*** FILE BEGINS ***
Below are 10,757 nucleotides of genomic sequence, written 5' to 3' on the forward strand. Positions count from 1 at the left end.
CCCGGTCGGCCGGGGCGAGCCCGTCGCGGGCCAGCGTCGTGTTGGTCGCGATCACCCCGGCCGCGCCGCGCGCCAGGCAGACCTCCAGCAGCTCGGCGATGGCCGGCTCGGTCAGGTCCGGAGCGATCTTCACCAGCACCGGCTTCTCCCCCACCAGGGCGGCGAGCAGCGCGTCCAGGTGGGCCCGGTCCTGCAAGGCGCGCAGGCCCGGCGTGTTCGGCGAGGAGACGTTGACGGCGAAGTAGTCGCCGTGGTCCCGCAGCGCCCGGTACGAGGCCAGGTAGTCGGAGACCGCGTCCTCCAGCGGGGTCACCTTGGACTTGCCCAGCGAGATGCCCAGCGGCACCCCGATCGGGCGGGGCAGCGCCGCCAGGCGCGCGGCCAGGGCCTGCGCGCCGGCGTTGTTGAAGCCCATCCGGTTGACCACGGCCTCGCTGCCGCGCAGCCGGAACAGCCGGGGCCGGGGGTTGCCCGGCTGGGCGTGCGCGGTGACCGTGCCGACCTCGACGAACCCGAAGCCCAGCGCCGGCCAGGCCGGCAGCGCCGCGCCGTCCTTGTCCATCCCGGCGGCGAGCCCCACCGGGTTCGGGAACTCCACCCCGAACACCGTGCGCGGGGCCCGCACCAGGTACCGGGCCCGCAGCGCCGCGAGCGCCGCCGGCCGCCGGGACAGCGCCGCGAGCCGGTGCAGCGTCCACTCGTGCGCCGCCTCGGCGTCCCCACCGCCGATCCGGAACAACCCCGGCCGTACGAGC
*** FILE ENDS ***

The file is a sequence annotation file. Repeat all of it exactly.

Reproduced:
Below are 10,757 nucleotides of genomic sequence, written 5' to 3' on the forward strand. Positions count from 1 at the left end.
CCCGGTCGGCCGGGGCGAGCCCGTCGCGGGCCAGCGTCGTGTTGGTCGCGATCACCCCGGCCGCGCCGCGCGCCAGGCAGACCTCCAGCAGCTCGGCGATGGCCGGCTCGGTCAGGTCCGGAGCGATCTTCACCAGCACCGGCTTCTCCCCCACCAGGGCGGCGAGCAGCGCGTCCAGGTGGGCCCGGTCCTGCAAGGCGCGCAGGCCCGGCGTGTTCGGCGAGGAGACGTTGACGGCGAAGTAGTCGCCGTGGTCCCGCAGCGCCCGGTACGAGGCCAGGTAGTCGGAGACCGCGTCCTCCAGCGGGGTCACCTTGGACTTGCCCAGCGAGATGCCCAGCGGCACCCCGATCGGGCGGGGCAGCGCCGCCAGGCGCGCGGCCAGGGCCTGCGCGCCGGCGTTGTTGAAGCCCATCCGGTTGACCACGGCCTCGCTGCCGCGCAGCCGGAACAGCCGGGGCCGGGGGTTGCCCGGCTGGGCGTGCGCGGTGACCGTGCCGACCTCGACGAACCCGAAGCCCAGCGCCGGCCAGGCCGGCAGCGCCGCGCCGTCCTTGTCCATCCCGGCGGCGAGCCCCACCGGGTTCGGGAACTCCACCCCGAACACCGTGCGCGGGGCCCGCACCAGGTACCGGGCCCGCAGCGCCGCGAGCGCCGCCGGCCGCCGGGACAGCGCCGCGAGCCGGTGCAGCGTCCACTCGTGCGCCGCCTCGGCGTCCCCACCGCCGATCCGGAACAACCCCGGCCGTACGAGC